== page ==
31. 4 likes
    Look at the function I posted in your other thread. That is what tweening is based on. Although a tween might have an extra parameter, which you would divide to get the progress. // t: current time, b: beginning value, c: change in value, d: duration function linearTween(t, b, c, d) { return b + c * t / d; } function lerp(start, end, progress) { return start + (end - start) * progress; } So there has to be a definite start and end. And we can't assume 0 to be the initial value. If there is no initial value, what you're trying to target might not even exists. That happens to be case for a lot SVG attributes. Some properties and behaviors do not get initialized until an attribute is actually placed on the element. And I really can't think of too many things that I would actually tween to or from 0. Opacity, x, y, and rotation are the only ones that I can think of at the moment. And the border tween works because there is a border color. It's yellow. GSAP looks at the computed style for values to tween from/to.
  32. 4 likes
    Hi @foxhound3311 You just need a mask for the group of screen elements. Here's a fork of your pen. Masks are quite helpful when animating elements in an SVG. Here is a pen with the basic mechanics: Hopefully that helps. Happy tweening.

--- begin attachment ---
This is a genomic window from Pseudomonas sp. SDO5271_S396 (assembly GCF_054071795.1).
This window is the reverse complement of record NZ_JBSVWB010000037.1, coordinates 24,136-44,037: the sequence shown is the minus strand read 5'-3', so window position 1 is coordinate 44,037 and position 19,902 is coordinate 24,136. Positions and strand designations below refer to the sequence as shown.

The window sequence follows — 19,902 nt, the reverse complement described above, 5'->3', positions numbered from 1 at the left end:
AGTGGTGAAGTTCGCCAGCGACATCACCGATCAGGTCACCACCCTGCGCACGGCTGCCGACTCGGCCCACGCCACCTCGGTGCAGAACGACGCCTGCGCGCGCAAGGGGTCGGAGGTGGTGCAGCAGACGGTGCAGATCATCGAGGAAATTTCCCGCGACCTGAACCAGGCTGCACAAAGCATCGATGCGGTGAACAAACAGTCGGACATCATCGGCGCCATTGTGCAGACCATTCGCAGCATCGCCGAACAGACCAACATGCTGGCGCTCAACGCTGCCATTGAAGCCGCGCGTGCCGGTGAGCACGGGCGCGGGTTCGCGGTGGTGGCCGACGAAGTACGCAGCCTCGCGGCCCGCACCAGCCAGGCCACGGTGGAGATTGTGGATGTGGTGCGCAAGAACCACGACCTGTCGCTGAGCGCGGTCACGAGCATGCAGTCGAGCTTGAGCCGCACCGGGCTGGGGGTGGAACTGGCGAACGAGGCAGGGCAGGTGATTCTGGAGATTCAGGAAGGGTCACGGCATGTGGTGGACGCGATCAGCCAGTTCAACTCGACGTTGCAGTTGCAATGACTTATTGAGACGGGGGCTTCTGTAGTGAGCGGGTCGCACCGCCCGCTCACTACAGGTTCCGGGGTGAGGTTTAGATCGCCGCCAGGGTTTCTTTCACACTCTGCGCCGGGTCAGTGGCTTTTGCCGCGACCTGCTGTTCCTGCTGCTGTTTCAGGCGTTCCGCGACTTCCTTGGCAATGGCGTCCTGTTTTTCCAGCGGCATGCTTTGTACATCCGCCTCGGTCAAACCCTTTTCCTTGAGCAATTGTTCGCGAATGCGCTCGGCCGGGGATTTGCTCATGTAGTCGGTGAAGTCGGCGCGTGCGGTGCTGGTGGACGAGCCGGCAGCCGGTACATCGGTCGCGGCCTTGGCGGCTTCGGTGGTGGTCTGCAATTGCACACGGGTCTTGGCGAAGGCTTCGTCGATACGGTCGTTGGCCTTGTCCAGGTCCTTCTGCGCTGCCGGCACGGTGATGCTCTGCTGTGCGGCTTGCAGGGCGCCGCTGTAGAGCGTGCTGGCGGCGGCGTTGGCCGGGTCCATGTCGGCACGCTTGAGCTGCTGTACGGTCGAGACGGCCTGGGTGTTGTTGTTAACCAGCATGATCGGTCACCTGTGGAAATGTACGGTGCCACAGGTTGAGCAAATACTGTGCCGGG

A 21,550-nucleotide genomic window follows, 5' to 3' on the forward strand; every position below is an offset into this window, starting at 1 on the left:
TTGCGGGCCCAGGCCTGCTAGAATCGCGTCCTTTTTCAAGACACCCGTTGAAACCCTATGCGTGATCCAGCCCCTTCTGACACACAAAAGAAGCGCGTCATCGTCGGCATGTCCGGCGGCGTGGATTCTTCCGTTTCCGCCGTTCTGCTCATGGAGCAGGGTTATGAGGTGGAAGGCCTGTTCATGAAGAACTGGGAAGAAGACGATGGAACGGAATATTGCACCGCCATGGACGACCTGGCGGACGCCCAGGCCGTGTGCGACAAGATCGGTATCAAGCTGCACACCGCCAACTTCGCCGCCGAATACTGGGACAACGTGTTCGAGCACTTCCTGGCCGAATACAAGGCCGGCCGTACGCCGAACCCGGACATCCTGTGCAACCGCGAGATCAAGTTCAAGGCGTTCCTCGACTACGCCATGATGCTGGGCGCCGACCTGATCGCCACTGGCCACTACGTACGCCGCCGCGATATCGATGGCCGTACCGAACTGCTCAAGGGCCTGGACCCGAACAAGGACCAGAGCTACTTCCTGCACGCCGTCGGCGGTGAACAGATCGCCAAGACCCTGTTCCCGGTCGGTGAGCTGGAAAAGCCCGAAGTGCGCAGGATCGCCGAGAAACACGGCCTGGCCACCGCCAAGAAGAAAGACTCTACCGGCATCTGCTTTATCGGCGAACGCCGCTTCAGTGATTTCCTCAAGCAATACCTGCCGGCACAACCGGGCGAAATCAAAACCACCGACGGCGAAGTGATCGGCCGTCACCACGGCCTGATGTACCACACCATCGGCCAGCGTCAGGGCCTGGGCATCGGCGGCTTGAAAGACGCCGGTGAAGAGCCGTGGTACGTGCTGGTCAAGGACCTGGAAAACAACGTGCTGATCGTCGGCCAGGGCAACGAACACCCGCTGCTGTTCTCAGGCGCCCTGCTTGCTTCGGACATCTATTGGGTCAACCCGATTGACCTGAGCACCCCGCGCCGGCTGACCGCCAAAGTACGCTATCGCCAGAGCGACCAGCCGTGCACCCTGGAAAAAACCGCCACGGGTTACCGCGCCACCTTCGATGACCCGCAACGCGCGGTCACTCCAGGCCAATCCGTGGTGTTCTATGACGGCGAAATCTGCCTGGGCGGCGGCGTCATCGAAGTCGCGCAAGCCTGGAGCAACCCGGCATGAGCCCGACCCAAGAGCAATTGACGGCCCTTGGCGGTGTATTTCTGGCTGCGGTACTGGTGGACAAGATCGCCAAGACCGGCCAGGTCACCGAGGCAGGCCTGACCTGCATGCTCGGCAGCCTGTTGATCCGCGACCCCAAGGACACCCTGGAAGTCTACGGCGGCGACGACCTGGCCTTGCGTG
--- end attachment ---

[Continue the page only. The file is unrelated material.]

33. 4 likes
    thanks for the demo. Once you start pushing a few hundred divs around the browser is probably going to have some trouble. Seems dangerous to let a user create 300 new particles on mouseover (or maybe that was just for the demo). I thought I noticed the effect slightly faster without the rotation and scale applied, but that advantage appeared to go away once 900 or so were animating. For something like this, you can't beat canvas and Blake's snow demo is the perfect example. http://codepen.io/osublake/full/BjNZYP/ That's 12,000 particles but I'm sure it can handle more. also:
  34. 4 likes
    Just paste the url and whammo! it's there. I wanted to celebrate this feature with Craig's awesome SVG Wars
  35. 4 likes
    GSAP doesn't use jQuery, and it doesn't need to be imported, bundled, transpiled, or any other build process. It's just a regular JavaScript file that works out of the box. But since you brought up jQuery, maybe that's the problem. You said it was an old file, and there have been a lot of breaking changes between v1, v2, and v3. Can you post the files, and we can take a look?
  36. 4 likes